Most workers put convenience ahead of security policies, according to research from CEB—with 90% of them admitting to ignoring them when they feel they have to.
Almost two-thirds of employees report regularly using personal technologies for work, primarily for the sake of convenience. For example, most workers confess to sending a file from their company computer to a personal email account so they can work while not in the office.
“Employees will often work around controls—especially ones they feel are onerous—as a way to make their job easier,” said Brian Lee, Data Privacy practice leader, CEB. “This ‘rationalized noncompliance’ can not only increase privacy risks, but even jeopardize corporate strategy and ultimately growth. Establishing a more balanced approach to information governance—one that complements technological controls with prudent and relevant privacy policies that employees can easily follow—will allow companies to effectively use the information they collect and protect against a damaging data breach.”
Due to the advent of cloud-based productivity tools and the increase in collaboration between employees, more data is changing hands and leaving company-controlled networks than ever before—meaning that employees are putting more sensitive data at risk than ever before.
The costs to this are significant: CEB found that the average Fortune 1000 company already spends more than $400,000 notifying customers and employees of privacy failures each year, and that’s only for the failures that are reported. In fact, 45% of internal privacy failures are caused by intentional but non-malicious employee actions.
“While spending on information security has dramatically increased over the last decade, companies are overlooking a bigger cause of breaches—employee behavior,” said Lee. “Investing in technology to improve security is essential, however organizations also need to ensure that employees are doing their part to protect sensitive information.”
Most employees do not want to willingly violate security policies, but the reality is that they’re sometimes forced into doing so.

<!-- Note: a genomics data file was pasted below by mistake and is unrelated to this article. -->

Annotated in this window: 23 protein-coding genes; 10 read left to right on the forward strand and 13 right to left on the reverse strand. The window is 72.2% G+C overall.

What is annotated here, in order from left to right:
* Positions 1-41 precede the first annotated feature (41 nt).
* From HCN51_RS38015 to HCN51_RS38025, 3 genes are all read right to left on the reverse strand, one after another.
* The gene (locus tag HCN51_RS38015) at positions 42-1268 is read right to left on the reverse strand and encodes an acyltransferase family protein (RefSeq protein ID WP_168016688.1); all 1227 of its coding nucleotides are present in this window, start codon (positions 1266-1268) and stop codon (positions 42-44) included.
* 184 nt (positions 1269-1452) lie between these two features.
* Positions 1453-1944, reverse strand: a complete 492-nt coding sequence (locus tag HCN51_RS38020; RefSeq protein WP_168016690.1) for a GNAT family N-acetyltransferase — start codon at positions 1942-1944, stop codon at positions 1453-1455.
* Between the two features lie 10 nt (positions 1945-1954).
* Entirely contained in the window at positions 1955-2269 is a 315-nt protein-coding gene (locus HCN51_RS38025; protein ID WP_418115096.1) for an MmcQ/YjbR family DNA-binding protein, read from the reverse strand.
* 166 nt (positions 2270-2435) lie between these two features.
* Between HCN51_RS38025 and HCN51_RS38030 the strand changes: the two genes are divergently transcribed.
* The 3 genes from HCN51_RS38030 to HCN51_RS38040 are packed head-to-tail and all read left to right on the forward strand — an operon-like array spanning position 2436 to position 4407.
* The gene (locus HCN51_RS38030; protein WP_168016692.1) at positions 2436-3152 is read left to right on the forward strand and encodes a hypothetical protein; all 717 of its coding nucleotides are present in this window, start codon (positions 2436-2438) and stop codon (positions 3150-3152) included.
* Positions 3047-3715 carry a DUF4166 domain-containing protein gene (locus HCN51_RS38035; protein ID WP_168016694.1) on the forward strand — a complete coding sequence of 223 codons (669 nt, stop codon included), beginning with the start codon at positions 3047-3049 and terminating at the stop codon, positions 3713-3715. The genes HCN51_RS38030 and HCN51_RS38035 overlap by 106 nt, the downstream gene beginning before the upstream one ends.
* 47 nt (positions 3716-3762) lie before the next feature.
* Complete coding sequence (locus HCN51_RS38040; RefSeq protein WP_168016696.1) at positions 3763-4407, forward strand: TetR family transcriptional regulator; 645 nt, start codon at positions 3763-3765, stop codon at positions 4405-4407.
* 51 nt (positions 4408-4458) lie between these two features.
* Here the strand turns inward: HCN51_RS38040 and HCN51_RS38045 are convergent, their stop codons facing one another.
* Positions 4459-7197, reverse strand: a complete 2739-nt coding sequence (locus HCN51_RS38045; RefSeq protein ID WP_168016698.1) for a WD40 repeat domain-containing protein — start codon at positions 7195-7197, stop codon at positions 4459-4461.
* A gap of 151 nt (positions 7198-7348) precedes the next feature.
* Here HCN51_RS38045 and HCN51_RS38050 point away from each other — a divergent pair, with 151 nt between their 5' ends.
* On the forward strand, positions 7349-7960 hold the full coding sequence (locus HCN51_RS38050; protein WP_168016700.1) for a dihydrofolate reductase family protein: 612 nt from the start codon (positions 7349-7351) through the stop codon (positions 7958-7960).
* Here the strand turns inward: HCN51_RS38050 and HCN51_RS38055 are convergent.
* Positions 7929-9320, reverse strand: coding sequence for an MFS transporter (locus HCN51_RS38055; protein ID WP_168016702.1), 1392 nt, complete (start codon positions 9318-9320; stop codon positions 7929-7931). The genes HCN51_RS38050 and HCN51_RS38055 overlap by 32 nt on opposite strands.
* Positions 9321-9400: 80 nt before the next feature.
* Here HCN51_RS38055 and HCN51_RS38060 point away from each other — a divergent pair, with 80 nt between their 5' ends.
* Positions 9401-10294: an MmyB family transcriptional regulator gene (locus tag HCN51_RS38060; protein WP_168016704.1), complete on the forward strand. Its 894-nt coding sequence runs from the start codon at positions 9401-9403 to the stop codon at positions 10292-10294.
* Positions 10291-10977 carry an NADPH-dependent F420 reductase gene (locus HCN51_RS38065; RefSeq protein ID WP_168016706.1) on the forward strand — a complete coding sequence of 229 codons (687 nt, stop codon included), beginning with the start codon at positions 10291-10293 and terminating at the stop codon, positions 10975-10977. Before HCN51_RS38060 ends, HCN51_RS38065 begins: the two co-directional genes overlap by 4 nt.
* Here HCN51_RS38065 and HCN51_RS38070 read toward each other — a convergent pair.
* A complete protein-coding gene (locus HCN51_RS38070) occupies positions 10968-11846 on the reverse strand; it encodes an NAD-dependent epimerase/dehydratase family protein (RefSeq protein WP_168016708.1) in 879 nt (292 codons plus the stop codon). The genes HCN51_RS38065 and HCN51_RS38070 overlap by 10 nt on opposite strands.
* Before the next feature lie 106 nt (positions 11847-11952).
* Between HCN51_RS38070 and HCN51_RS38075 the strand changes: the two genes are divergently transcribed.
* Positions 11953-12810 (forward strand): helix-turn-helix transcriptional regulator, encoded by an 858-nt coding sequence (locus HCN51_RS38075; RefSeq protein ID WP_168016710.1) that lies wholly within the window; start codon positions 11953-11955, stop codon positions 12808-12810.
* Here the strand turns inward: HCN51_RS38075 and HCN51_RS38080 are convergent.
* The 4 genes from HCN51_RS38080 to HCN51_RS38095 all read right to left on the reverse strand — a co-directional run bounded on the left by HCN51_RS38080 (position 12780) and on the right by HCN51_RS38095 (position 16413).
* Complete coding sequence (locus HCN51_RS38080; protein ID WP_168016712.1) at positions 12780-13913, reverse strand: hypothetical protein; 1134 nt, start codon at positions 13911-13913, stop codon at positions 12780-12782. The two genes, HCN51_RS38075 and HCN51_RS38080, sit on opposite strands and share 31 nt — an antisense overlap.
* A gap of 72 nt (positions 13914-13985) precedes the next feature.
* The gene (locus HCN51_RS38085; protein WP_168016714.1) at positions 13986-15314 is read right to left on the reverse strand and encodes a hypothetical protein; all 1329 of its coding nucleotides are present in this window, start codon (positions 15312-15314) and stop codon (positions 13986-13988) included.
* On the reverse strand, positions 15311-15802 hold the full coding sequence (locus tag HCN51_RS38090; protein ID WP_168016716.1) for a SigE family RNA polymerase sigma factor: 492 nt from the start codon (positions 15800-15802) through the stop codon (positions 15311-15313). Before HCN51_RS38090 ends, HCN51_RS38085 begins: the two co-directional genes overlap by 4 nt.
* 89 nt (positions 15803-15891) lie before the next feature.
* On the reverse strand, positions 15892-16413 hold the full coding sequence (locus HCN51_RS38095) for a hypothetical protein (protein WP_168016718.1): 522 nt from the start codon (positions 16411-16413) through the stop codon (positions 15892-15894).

“I do not find it surprising that employees violate data breach policies, because I have indeed been in the same situation,” said Mike Ahmadi, global director, Critical Systems Security, Synopsys Software Integrity Group. “In one case the IT department simply did not have any failure mode in place to compensate for instances where the policies caused a halt in workflow, due to any of a number of reasons. I was still expected to get the job done, and the lower-level IT support staff would often suggest the workaround.”
He added, “The business world penalizes lost productivity and does not reward employees who use the excuse, ‘I was following the data loss policy guidelines.’ Unless usability remains stable and workflow is not hindered, employees at all levels will violate these policies.”
A similar 2015 survey conducted by Balabit showed a full 69% of employees as being willing to bypass security for expediency.
“Today’s 90% number—although conducted among a different target group—marks significant increase in just a year,” said Zoltán Györko, CEO at Balabit. “So in other words, while hackers are getting more malicious and creative in their approaches, organizations may be becoming more complacent. Both trends are moving in the wrong direction.”
This is where working with a resource such as Frontier Business Products makes sense, particularly since the organization is well-versed in network solutions and data security. For more information, contact us at 303.390.3600 or reach Scott Oleson, Senior VCIO/IT Director directly at firstname.lastname@example.org